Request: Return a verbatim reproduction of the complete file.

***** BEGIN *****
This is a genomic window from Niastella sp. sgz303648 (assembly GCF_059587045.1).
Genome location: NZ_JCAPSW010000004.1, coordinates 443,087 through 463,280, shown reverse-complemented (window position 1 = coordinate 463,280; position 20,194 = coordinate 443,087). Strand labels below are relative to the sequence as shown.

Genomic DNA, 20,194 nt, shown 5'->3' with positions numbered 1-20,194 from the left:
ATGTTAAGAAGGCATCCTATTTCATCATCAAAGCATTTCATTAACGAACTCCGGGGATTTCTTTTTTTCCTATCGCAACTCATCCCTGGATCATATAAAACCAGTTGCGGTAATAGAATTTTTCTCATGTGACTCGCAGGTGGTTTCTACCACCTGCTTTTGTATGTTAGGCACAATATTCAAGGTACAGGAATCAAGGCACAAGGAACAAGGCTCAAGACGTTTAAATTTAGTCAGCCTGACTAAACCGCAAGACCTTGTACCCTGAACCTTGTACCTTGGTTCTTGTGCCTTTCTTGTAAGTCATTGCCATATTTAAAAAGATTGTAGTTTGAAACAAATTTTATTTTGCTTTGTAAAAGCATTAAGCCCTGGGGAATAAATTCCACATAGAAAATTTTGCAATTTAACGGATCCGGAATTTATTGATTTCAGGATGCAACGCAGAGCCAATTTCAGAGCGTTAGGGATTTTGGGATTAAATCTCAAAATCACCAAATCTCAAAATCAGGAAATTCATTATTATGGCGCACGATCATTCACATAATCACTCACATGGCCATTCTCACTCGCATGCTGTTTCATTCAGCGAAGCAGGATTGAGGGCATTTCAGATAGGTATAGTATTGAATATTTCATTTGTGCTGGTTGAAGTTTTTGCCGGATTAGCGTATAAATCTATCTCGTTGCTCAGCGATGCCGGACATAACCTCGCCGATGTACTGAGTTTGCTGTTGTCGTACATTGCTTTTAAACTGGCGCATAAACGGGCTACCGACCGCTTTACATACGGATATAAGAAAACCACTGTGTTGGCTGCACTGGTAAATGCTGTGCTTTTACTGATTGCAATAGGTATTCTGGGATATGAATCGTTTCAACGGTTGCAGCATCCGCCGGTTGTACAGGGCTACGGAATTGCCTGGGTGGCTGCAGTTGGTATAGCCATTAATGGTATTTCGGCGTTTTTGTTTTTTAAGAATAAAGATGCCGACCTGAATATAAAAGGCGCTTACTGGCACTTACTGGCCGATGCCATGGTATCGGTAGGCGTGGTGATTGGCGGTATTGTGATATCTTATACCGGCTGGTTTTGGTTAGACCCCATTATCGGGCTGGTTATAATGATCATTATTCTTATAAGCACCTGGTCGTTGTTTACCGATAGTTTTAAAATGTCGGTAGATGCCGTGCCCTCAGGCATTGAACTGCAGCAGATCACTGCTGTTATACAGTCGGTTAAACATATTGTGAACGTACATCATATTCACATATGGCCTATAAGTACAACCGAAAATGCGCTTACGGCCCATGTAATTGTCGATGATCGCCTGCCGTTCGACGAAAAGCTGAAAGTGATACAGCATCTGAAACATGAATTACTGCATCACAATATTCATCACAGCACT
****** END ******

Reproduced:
This is a genomic window from Niastella sp. sgz303648 (assembly GCF_059587045.1).
Genome location: NZ_JCAPSW010000004.1, coordinates 443,087 through 463,280, shown reverse-complemented (window position 1 = coordinate 463,280; position 20,194 = coordinate 443,087). Strand labels below are relative to the sequence as shown.

Genomic DNA, 20,194 nt, shown 5'->3' with positions numbered 1-20,194 from the left:
ATGTTAAGAAGGCATCCTATTTCATCATCAAAGCATTTCATTAACGAACTCCGGGGATTTCTTTTTTTCCTATCGCAACTCATCCCTGGATCATATAAAACCAGTTGCGGTAATAGAATTTTTCTCATGTGACTCGCAGGTGGTTTCTACCACCTGCTTTTGTATGTTAGGCACAATATTCAAGGTACAGGAATCAAGGCACAAGGAACAAGGCTCAAGACGTTTAAATTTAGTCAGCCTGACTAAACCGCAAGACCTTGTACCCTGAACCTTGTACCTTGGTTCTTGTGCCTTTCTTGTAAGTCATTGCCATATTTAAAAAGATTGTAGTTTGAAACAAATTTTATTTTGCTTTGTAAAAGCATTAAGCCCTGGGGAATAAATTCCACATAGAAAATTTTGCAATTTAACGGATCCGGAATTTATTGATTTCAGGATGCAACGCAGAGCCAATTTCAGAGCGTTAGGGATTTTGGGATTAAATCTCAAAATCACCAAATCTCAAAATCAGGAAATTCATTATTATGGCGCACGATCATTCACATAATCACTCACATGGCCATTCTCACTCGCATGCTGTTTCATTCAGCGAAGCAGGATTGAGGGCATTTCAGATAGGTATAGTATTGAATATTTCATTTGTGCTGGTTGAAGTTTTTGCCGGATTAGCGTATAAATCTATCTCGTTGCTCAGCGATGCCGGACATAACCTCGCCGATGTACTGAGTTTGCTGTTGTCGTACATTGCTTTTAAACTGGCGCATAAACGGGCTACCGACCGCTTTACATACGGATATAAGAAAACCACTGTGTTGGCTGCACTGGTAAATGCTGTGCTTTTACTGATTGCAATAGGTATTCTGGGATATGAATCGTTTCAACGGTTGCAGCATCCGCCGGTTGTACAGGGCTACGGAATTGCCTGGGTGGCTGCAGTTGGTATAGCCATTAATGGTATTTCGGCGTTTTTGTTTTTTAAGAATAAAGATGCCGACCTGAATATAAAAGGCGCTTACTGGCACTTACTGGCCGATGCCATGGTATCGGTAGGCGTGGTGATTGGCGGTATTGTGATATCTTATACCGGCTGGTTTTGGTTAGACCCCATTATCGGGCTGGTTATAATGATCATTATTCTTATAAGCACCTGGTCGTTGTTTACCGATAGTTTTAAAATGTCGGTAGATGCCGTGCCCTCAGGCATTGAACTGCAGCAGATCACTGCTGTTATACAGTCGGTTAAACATATTGTGAACGTACATCATATTCACATATGGCCTATAAGTACAACCGAAAATGCGCTTACGGCCCATGTAATTGTCGATGATCGCCTGCCGTTCGACGAAAAGCTGAAAGTGATACAGCATCTGAAACATGAATTACTGCATCACAATATTCATCACAGCACT